Sammy Ghozlan: The cop from Constantine

Rioters in July 2014 attacked synagogues in Paris (photo: Thibault Camus/AP)

 
He has  now moved to Israel, but cannot disengage from fighting antisemitism in France, which is worse than reported. Marie Brenner in Vanity Fair has this long feature about Algerian-born Sammy Ghozlan, whose career in the French police has put him in the vanguard of protecting Paris’s Jews. (with thanks: Michelle) 

When
news flashed of the Montrouge shooting, Ghozlan was following the
situation from Netanya. He had an instinct and contacted a close friend
in another Jewish organization who lived nearby. “This morning attack in
Montrouge,” he wrote. “Can you check to see if this was near the
[Jewish] school?” The answer came: “You are right. The school is close.
There are rumors, but you are wrong. We are there and the school is not
the target.” Later reports indicated that a Jewish school in Montrouge
may actually have been Coulibaly’s original target. In Netanya, Ghozlan
had yet to unpack his furniture, but he was already making plans to get
back to Paris.

Moving back permanently was out of the question,
but it hasn’t been easy for Ghozlan to disconnect. “I am deeply French,”
he told me. “I did my military service in the air force. I love
France’s values, its culture, its history, its cuisine, philosophers,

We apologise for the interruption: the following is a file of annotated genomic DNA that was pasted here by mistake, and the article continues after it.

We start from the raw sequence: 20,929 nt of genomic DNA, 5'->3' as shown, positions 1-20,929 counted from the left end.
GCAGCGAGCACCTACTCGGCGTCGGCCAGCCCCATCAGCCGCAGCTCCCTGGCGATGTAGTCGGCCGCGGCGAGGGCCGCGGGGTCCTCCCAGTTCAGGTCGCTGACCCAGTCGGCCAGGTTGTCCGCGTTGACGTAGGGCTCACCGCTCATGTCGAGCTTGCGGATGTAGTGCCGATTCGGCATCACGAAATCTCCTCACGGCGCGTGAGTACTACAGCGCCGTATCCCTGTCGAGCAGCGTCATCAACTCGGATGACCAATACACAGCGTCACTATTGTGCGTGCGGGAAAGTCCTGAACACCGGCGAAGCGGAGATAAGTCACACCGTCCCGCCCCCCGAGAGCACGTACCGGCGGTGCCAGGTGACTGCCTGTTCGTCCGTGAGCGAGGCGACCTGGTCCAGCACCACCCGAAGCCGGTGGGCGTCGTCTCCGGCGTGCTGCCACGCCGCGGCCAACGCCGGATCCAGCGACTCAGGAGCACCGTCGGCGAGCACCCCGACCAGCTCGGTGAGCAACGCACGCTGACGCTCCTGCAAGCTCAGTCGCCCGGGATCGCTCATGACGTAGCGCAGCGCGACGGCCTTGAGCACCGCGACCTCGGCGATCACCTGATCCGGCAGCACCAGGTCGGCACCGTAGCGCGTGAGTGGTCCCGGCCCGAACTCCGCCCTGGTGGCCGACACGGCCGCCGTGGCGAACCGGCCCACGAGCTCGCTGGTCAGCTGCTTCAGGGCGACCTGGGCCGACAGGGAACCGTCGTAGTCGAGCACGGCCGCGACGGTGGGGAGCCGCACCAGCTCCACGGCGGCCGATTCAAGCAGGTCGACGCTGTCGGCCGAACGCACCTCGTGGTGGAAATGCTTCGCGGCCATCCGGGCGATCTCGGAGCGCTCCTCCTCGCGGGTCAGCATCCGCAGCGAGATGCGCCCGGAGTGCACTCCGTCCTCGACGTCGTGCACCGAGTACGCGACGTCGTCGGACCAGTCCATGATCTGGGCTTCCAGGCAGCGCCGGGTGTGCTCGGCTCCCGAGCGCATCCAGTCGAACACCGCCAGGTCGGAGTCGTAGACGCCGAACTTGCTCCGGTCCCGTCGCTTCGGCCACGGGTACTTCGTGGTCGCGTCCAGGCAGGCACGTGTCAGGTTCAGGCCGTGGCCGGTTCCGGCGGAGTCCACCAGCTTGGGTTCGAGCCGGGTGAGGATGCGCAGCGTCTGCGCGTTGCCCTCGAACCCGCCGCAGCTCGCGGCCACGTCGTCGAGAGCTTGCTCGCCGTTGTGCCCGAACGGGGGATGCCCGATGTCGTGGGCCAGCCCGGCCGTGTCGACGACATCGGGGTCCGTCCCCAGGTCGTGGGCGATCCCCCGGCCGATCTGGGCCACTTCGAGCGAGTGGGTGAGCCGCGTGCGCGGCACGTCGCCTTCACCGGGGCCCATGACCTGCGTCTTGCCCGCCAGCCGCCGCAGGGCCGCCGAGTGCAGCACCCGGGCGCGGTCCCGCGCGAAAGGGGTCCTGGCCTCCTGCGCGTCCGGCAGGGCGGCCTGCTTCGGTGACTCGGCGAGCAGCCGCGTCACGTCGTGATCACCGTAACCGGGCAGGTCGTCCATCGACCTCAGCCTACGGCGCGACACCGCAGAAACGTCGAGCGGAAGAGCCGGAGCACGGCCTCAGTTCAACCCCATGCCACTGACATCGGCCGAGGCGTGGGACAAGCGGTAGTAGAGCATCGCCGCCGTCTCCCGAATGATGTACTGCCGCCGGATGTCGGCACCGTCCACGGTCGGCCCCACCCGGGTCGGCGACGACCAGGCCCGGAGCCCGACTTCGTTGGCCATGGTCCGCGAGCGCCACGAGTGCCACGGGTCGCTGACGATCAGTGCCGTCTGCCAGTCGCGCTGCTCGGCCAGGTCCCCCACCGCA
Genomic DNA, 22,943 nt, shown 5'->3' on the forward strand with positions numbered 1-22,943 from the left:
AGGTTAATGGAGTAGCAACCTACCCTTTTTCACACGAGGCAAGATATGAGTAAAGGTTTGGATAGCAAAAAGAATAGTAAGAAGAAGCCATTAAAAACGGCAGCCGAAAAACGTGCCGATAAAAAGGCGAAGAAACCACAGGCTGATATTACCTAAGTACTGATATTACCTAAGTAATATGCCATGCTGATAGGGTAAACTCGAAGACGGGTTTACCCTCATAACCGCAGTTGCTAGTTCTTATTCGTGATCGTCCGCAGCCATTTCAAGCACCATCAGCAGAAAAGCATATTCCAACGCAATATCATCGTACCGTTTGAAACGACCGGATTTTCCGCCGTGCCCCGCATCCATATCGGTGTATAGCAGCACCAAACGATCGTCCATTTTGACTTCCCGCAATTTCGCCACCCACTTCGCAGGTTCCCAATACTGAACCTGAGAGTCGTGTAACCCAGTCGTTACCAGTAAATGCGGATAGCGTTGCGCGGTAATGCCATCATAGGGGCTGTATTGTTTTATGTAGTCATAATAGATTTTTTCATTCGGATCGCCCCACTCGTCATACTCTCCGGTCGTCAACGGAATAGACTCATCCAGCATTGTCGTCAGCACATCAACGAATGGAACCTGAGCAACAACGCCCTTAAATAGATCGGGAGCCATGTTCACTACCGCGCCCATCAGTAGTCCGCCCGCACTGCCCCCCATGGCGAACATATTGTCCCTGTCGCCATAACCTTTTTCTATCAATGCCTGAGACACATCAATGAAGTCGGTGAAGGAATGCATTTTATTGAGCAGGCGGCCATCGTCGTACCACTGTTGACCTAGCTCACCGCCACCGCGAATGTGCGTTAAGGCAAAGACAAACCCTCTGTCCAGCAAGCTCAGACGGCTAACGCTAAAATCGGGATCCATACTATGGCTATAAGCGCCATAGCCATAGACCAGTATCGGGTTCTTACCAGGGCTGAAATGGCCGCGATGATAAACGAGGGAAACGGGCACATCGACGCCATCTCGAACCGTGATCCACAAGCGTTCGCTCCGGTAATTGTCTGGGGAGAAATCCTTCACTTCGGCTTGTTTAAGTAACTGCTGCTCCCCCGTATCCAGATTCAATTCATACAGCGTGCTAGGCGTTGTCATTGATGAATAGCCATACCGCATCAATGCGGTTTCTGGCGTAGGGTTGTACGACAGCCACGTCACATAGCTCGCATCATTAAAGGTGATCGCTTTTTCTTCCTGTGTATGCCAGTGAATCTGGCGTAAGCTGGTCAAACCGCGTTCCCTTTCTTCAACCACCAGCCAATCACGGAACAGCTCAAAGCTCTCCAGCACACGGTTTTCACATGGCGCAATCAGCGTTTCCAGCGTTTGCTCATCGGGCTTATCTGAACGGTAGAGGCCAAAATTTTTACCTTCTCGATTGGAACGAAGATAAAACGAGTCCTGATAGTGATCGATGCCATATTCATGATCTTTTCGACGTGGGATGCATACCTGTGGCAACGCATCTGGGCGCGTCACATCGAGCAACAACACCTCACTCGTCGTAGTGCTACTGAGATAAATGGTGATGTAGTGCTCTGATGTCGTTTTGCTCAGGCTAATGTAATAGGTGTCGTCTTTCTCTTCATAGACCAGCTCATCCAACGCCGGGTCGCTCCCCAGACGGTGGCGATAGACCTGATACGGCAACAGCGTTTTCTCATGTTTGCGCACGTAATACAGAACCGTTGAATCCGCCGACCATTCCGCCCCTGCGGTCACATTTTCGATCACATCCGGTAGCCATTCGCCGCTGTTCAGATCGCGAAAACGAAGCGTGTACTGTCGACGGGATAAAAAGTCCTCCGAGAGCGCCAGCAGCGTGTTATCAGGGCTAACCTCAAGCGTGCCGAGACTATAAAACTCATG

and artists. I never imagined that I would someday leave. I led the
fight for 15 years and all our warnings made no difference.” In 2014,
about 7,000 Jews left France for Israel, and this year the anticipated
exodus is between 10,000 and 15,000. The Jewish Agency for Israel
recently reported that, in 2014, 50,000 French Jews made inquiries about
moving to Israel, an astonishing number. In many of France’s public
lycées, Jewish students are insulted, classrooms are vandalized, books
are defaced, and fights break out in the classroom with any attempt to
teach the Holocaust. After the Charlie Hebdo and Hyper Cacher
attacks, there were reports that classes were disrupted when some Muslim
students refused to participate in any memorial for the victims.
According to Shimon Samuels, about 40 percent of France’s Jewish
students are now in Jewish schools and 35 percent in Catholic schools.
“This is an unprecedented situation,” Ghozlan tells me. “We are in new
territory here.”

Ghozlan’s phone rings. When he hangs up, he tells
me of two unidentified Muslim men who have swept into a Jewish school
in Paris’s well-heeled 16th Arrondissement. (Earlier that week, there
had been an incident at another Jewish school, in the 11th
Arrondissement, an area of professionals, politicians, and writers.)
“How did these thugs get into the school?” Ghozlan asks. “They walked
around as if they were staking it out.” The school in the 16th was
evacuated and the bomb squad deployed. None of this will appear in the
press, Ghozlan says. There is a fear in the schools that they will lose
more students.

Ghozlan’s voice is the first thing that commands